… Around two the next morning, Druckenmiller returned to the office. … The only light in his office came from the telephone: Soros was on the line, and Druckenmiller had hit the speaker button. A disembodied eastern European accent filled the dark room. Soros was urging Druckenmiller to leverage himself up and redouble his selling. — More Money Than God
In those moments, speed matters. And nothing slows us down as much as inner resistance. Faced with the Herald we must not waste time in denial. We have to accept its message and, most importantly, act.
A process cannot be understood by stopping it. Understanding must move with the flow of the process, must join it and flow with it. — First Law of Mentat, Dune
The World of Insecurity
My feeling is that the world in which I grew up, and the world of today, and the world between the two, are entirely separate worlds. — Stefan Zweig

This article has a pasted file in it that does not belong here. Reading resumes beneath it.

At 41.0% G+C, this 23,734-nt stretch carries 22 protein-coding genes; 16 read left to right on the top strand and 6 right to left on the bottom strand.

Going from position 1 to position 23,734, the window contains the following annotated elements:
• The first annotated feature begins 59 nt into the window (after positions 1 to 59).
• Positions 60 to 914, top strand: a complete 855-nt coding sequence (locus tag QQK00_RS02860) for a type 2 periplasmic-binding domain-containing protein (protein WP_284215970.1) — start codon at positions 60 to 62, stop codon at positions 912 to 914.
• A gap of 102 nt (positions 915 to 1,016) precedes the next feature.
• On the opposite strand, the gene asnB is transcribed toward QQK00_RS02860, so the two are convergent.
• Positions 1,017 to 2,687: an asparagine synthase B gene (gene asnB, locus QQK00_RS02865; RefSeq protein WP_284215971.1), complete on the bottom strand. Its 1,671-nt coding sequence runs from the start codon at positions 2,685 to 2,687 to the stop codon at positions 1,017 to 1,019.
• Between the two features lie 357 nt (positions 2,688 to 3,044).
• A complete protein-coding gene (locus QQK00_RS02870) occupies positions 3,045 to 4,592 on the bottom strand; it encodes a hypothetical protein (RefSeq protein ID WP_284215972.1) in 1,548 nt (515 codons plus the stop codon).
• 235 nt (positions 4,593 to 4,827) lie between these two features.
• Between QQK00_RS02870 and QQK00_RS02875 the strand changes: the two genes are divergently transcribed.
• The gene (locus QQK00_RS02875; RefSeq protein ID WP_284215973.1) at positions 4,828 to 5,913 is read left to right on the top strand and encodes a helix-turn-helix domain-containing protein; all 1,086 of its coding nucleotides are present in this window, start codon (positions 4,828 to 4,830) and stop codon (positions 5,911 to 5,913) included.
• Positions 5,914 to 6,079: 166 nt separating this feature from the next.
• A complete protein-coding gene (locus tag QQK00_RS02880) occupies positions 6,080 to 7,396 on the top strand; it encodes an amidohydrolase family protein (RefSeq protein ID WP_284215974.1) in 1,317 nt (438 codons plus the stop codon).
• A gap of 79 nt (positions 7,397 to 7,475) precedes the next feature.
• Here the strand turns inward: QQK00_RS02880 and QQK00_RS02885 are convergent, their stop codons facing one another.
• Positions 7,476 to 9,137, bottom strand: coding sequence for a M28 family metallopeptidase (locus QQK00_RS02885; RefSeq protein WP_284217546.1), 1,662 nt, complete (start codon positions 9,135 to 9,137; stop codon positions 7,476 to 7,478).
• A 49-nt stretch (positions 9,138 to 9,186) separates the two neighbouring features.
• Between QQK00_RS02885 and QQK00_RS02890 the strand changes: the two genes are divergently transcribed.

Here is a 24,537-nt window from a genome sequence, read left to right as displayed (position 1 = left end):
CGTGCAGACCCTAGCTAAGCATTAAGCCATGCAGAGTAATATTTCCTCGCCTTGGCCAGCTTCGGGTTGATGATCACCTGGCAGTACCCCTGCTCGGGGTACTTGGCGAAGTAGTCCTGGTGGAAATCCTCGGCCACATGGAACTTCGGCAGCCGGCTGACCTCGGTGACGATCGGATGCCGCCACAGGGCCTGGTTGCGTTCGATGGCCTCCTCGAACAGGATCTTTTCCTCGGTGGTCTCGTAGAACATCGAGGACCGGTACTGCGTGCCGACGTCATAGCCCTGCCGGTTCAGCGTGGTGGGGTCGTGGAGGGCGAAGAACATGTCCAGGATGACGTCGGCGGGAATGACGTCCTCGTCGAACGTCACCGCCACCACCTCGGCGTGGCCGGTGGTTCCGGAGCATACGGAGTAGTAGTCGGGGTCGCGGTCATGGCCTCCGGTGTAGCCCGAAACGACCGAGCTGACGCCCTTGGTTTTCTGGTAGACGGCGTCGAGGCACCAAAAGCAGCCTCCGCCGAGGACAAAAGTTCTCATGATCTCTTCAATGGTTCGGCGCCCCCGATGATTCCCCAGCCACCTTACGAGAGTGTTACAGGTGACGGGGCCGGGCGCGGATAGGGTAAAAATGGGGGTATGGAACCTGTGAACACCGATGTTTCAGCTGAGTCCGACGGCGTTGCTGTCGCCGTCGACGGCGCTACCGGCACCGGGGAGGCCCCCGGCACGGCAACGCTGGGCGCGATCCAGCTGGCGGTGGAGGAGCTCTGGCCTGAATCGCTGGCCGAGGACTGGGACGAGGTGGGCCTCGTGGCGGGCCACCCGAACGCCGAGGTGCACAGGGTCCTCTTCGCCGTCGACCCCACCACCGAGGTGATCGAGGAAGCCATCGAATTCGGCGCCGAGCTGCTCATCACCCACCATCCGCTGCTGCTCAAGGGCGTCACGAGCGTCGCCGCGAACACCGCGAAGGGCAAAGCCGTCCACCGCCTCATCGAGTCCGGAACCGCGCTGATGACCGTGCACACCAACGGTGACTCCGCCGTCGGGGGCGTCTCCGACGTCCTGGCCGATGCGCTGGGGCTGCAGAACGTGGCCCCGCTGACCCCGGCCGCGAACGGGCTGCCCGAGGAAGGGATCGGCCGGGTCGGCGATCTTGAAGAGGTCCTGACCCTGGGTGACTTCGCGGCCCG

In 1942, Zweig wrote his autobiography. The war was still raging and he found himself a stateless refugee in exile in Brazil. His books had been burned, his possessions were gone, and the fate of old friends and family was uncertain. Everything he’d cherished, including his intellectual legacy, seemed to have been lost. He’d survived two lifetimes already. But the third one killed him.
Shortly after sending the manuscript to his publisher, he drafted a note. Then he and his wife took their own lives.
Ich grüsse alle meine Freunde! Mögen sie die Morgenröte noch sehen nach der langen Nacht! Ich, allzu Ungeduldiger, gehe ihnen voraus.
I salute all my friends! May it be granted them yet to see the dawn after the long night! I, all too impatient, go on before. — Final line of Zweig’s suicide note
He recalled the words of Ernst Lothar: “Emigration is for a young man with no memories.” To make a new beginning, he wrote, would have required “unusual powers.” But the 60 year old Zweig was exhausted “by long years of homeless wandering”.
He noted that the half century of his life had seen “more radical changes and transformations have taken place than in ten generations of mankind.” He had seen enough change and passed the baton to the next generation.
The Challenge of Radical Change
All the livid steeds of the Apocalypse have stormed through my life – revolution and famine, inflation and terror, epidemics and emigration. — Stefan Zweig